DBM was first documented as a pest in South Africa on cabbages in 1917. Several species of parasitoids attack it in the field and can be abundant in the crop. Despite this, control of DBM in South Africa still remains heavily dependent on synthetic insecticides, which have a negative effect on natural enemy populations, resulting in an escalating pest population. DBM is also notorious for its ability to develop resistance to pesticides; it was the first pest to develop resistance to DDT and is also the first documented pest to show resistance to microbial Bt (Bacillus thuringiensis) sprays in the field.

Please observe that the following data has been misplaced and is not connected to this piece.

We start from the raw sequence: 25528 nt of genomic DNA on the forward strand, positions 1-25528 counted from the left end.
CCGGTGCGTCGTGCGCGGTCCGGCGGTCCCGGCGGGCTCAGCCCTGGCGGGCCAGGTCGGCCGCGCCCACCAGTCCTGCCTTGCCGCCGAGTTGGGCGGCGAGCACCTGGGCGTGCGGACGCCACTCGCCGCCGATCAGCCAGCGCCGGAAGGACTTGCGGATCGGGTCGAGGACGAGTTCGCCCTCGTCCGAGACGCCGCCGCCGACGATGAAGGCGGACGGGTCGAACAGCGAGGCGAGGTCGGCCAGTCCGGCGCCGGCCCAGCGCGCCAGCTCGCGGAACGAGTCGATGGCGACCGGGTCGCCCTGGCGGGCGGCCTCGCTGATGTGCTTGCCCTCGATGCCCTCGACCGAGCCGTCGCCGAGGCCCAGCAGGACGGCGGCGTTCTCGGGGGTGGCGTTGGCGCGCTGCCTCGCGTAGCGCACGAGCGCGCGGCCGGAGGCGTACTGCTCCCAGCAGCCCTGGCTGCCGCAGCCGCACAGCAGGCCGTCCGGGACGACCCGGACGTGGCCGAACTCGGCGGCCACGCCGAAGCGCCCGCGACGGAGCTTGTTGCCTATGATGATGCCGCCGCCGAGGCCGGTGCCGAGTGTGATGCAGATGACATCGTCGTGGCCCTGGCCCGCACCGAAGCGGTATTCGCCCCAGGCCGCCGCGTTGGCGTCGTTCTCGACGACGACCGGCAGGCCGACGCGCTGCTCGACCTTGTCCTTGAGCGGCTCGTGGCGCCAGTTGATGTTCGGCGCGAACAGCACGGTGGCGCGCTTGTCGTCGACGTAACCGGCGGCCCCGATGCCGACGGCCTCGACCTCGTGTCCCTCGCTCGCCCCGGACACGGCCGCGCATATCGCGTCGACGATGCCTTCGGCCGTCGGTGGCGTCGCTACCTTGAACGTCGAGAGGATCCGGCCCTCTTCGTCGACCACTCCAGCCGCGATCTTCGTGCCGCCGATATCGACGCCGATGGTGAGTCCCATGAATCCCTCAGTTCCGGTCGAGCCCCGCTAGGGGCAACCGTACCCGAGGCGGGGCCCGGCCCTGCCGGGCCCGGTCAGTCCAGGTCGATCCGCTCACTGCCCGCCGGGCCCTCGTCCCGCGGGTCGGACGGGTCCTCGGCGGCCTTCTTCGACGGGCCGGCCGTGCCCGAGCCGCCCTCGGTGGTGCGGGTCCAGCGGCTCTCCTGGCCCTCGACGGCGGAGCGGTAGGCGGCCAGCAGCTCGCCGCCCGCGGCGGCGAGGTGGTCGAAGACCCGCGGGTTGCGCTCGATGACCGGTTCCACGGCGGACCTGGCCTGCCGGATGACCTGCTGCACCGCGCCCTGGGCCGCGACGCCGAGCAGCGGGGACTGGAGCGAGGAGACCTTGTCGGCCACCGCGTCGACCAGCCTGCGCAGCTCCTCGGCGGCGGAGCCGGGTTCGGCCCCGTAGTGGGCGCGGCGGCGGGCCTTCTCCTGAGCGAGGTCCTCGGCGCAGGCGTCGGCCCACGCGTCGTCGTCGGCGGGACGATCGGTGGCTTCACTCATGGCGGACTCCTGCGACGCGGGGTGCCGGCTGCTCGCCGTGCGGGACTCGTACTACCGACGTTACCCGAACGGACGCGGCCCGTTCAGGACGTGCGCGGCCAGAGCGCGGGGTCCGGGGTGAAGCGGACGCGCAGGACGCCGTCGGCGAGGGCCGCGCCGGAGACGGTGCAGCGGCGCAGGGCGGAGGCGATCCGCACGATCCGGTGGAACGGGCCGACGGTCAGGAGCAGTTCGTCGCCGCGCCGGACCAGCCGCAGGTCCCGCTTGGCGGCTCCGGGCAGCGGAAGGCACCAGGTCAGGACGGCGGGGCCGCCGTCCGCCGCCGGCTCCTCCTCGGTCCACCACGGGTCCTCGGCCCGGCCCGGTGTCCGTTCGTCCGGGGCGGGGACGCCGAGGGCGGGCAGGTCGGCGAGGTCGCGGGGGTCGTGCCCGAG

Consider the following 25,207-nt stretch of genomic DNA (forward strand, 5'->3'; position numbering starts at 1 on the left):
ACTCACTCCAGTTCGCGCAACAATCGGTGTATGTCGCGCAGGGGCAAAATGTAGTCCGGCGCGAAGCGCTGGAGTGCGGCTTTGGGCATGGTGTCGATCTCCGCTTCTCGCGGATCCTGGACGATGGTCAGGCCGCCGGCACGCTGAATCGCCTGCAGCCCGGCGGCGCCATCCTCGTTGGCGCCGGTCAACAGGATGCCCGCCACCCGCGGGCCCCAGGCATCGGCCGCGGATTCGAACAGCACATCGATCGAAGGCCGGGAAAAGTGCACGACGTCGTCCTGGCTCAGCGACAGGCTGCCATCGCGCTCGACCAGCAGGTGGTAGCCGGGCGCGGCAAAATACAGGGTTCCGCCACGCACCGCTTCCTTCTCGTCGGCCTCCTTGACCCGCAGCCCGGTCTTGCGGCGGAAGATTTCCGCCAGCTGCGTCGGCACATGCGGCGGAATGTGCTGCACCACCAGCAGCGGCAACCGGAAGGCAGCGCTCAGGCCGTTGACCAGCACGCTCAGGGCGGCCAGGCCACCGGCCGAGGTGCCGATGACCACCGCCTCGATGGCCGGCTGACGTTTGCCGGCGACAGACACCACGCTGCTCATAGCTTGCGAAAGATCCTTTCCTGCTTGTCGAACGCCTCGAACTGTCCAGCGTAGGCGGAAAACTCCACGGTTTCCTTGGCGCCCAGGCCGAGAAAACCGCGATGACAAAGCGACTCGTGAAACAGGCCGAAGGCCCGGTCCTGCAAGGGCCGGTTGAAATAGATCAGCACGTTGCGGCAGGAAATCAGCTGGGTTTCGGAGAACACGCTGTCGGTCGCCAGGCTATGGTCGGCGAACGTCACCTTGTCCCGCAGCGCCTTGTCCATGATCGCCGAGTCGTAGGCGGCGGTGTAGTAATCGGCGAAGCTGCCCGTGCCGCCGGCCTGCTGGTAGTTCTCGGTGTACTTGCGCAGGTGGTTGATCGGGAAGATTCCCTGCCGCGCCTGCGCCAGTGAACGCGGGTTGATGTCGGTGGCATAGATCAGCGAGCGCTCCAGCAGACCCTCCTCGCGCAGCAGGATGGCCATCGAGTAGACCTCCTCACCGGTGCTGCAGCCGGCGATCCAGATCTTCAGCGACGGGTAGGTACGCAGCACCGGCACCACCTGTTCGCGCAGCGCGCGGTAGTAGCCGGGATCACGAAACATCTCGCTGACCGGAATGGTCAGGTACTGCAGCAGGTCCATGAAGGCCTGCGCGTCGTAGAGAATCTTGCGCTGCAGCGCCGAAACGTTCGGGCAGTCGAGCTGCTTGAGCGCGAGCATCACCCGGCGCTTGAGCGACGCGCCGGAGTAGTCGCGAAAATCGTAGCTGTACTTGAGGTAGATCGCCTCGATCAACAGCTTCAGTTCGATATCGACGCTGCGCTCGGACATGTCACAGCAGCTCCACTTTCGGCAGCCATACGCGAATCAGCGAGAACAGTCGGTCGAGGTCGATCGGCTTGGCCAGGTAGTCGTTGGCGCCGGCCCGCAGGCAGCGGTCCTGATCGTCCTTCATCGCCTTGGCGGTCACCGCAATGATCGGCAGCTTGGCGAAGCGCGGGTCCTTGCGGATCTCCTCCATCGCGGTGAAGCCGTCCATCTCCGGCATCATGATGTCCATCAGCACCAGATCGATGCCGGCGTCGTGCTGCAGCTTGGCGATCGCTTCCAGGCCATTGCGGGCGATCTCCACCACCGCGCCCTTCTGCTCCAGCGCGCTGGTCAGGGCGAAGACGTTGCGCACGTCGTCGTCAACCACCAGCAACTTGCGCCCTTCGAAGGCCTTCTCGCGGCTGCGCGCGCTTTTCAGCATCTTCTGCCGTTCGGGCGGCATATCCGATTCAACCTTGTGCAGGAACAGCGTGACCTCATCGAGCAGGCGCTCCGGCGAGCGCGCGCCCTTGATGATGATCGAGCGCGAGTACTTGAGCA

Many farmers in developing countries can ill-afford synthetic chemicals, and in particular the extra burden of cost imposed by spraying higher doses and more frequently in an effort to combat this intractable pest problem. The negative impact of pesticides and the increasing difficulty encountered in controlling DBM kindled an interest in alternative control solutions, particularly the use of plant extracts. These, in combination with biocontrol using locally abundant natural enemies, are well suited to low-input IPM systems.